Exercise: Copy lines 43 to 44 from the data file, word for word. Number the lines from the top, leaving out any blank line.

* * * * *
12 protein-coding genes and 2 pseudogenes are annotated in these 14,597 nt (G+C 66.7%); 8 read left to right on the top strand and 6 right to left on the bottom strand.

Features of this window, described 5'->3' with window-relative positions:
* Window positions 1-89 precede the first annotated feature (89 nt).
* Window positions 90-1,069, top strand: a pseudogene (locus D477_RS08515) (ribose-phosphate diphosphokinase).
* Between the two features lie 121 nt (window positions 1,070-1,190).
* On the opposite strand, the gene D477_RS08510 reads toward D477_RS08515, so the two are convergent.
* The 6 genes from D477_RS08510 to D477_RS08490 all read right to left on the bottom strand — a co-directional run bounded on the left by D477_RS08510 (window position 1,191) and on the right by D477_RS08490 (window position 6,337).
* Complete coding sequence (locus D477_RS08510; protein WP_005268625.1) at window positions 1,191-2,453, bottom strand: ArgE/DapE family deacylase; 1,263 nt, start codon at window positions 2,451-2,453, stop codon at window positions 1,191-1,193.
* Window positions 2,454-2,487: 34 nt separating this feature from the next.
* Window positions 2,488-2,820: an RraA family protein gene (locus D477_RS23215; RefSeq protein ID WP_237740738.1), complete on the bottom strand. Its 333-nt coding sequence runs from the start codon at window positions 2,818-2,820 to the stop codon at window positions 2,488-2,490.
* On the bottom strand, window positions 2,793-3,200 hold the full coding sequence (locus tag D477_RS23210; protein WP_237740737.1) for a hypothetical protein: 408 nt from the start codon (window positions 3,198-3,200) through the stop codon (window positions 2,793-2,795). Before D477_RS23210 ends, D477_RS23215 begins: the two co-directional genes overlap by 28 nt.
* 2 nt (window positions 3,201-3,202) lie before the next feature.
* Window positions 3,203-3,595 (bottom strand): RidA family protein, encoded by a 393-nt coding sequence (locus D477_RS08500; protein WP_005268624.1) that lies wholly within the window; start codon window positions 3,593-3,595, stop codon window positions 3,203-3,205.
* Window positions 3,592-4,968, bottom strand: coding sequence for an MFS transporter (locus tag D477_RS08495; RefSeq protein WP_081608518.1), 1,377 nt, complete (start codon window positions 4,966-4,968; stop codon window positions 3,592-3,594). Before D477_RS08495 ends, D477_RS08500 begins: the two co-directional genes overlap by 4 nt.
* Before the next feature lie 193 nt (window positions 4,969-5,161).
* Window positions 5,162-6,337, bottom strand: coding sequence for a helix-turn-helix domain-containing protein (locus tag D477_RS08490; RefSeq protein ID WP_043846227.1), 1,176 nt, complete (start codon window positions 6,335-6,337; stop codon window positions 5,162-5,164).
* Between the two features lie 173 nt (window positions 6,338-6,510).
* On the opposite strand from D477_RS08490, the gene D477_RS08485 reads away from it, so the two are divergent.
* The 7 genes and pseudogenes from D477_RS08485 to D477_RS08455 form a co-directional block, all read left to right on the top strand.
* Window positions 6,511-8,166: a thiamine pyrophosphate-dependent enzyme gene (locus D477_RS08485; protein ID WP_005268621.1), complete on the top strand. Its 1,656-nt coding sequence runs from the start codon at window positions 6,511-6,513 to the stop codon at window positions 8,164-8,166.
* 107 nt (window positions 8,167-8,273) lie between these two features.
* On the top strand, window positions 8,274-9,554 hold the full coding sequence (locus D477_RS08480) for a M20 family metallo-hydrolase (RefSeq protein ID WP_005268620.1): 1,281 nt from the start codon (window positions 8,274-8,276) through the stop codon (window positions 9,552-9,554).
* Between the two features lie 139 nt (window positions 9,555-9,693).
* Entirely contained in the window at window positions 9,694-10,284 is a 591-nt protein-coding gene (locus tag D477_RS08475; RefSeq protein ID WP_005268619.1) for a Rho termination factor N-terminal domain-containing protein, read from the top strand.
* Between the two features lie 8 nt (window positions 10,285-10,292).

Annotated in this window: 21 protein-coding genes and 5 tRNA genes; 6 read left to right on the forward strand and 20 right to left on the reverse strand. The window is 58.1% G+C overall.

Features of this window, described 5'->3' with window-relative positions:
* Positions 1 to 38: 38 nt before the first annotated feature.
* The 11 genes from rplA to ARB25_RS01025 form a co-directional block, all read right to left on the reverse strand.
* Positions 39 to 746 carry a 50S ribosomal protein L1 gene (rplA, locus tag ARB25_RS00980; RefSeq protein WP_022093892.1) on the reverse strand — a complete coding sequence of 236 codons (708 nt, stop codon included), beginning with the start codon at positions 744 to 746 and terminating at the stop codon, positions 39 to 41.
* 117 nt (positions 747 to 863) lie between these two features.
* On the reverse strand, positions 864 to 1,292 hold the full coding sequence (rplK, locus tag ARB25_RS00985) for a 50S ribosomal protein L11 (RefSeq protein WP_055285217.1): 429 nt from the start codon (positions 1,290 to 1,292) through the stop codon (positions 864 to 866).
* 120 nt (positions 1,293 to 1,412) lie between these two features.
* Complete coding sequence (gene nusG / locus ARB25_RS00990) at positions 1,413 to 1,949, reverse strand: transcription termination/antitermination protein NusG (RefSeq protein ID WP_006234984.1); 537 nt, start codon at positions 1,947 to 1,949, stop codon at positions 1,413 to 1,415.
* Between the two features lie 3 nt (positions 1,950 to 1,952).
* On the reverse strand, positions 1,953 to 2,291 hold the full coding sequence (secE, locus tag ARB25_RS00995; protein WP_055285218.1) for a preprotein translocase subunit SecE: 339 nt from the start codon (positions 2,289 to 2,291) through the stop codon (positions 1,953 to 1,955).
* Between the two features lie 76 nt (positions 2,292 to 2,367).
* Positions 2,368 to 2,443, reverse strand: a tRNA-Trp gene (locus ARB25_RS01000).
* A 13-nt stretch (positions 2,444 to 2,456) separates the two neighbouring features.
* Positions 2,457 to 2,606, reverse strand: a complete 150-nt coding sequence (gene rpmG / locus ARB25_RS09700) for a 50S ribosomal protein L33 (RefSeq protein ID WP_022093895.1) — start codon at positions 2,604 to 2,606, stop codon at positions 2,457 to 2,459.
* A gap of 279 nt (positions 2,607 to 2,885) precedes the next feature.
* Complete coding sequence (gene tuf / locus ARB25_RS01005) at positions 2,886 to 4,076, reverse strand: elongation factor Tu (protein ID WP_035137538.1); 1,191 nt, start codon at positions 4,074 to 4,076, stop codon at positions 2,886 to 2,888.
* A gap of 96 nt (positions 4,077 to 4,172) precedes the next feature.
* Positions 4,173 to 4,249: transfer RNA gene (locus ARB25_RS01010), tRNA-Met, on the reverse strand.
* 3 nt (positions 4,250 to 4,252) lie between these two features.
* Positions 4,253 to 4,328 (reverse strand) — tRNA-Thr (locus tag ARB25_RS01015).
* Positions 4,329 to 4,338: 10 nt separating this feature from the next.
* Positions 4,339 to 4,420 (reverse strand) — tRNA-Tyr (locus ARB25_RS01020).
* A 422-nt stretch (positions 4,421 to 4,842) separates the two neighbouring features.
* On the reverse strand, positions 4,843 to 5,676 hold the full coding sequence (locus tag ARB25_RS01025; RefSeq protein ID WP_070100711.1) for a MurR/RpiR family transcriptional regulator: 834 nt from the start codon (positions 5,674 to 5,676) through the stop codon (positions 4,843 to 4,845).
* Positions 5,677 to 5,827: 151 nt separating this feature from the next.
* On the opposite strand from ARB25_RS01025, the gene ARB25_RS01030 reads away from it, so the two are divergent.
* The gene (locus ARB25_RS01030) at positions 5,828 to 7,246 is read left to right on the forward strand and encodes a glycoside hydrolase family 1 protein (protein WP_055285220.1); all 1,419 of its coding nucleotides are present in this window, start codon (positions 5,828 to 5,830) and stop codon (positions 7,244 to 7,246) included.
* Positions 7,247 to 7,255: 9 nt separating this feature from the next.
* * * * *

* A gap of 96 nt (positions 4,077 to 4,172) precedes the next feature.
* Positions 4,173 to 4,249: transfer RNA gene (locus ARB25_RS01010), tRNA-Met, on the reverse strand.